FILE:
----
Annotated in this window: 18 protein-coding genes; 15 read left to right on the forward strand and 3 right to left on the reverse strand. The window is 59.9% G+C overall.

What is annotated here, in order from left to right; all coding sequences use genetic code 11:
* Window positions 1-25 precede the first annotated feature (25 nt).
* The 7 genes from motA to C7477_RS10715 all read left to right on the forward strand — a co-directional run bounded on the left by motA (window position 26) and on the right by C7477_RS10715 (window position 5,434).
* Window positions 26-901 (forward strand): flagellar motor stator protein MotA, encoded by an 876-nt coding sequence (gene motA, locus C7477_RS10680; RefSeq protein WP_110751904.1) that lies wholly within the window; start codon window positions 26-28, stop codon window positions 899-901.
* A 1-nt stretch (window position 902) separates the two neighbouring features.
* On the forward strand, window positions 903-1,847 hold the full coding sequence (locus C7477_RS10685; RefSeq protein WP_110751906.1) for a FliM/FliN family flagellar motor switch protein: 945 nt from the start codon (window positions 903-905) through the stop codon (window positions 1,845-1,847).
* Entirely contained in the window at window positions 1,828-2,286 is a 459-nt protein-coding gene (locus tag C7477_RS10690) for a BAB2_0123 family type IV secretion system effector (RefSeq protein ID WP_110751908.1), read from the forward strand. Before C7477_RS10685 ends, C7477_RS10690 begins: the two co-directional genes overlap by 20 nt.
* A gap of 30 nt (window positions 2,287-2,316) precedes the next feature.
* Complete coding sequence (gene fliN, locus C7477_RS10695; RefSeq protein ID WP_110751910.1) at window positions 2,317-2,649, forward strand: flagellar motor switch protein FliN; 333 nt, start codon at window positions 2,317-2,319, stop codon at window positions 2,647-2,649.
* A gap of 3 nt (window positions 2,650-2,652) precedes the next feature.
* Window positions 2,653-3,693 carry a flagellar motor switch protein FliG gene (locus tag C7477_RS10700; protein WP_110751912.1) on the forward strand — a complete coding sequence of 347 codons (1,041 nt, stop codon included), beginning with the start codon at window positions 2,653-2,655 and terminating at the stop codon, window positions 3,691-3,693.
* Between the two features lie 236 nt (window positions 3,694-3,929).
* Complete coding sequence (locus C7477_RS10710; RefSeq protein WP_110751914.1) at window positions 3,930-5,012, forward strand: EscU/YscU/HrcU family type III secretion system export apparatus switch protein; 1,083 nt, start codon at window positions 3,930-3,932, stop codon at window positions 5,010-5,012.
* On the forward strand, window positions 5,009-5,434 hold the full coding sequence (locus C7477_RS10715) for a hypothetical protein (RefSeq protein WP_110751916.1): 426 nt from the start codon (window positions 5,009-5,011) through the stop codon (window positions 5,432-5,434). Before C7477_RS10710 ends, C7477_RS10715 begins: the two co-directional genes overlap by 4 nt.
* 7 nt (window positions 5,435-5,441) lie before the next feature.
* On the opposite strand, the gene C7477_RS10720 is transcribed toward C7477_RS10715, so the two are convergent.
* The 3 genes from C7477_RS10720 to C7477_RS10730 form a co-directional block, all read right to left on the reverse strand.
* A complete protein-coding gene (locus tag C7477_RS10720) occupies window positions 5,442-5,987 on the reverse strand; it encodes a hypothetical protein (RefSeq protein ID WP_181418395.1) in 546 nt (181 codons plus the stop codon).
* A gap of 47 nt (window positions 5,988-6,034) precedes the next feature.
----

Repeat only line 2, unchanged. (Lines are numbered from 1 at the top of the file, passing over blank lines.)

What is annotated here, in order from left to right; all coding sequences use genetic code 11: